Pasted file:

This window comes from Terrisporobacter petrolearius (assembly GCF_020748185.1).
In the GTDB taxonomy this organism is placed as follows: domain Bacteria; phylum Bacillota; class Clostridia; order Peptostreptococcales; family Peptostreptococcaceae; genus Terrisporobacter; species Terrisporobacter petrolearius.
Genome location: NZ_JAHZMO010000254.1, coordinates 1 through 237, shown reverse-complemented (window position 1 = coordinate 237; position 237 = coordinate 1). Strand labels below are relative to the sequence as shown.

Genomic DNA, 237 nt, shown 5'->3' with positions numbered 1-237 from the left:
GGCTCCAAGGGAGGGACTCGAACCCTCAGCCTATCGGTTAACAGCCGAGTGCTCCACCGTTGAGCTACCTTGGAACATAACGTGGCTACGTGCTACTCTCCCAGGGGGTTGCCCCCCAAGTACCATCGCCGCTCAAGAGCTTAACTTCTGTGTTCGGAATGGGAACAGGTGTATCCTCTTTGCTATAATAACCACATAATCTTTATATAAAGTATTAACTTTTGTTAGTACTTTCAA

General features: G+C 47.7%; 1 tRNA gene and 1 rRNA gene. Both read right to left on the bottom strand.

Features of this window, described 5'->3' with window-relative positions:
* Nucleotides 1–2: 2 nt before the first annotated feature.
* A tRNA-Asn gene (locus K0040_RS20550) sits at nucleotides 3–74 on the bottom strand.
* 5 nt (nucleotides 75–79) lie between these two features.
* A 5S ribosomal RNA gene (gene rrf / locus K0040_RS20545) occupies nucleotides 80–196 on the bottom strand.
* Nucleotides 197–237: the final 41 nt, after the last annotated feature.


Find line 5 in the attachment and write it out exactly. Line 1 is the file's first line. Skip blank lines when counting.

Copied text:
GGCTCCAAGGGAGGGACTCGAACCCTCAGCCTATCGGTTAACAGCCGAGTGCTCCACCGTTGAGCTACCTTGGAACATAACGTGGCTACGTGCTACTCTCCCAGGGGGTTGCCCCCCAAGTACCATCGCCGCTCAAGAGCTTAACTTCTGTGTTCGGAATGGGAACAGGTGTATCCTCTTTGCTATAATAACCACATAATCTTTATATAAAGTATTAACTTTTGTTAGTACTTTCAA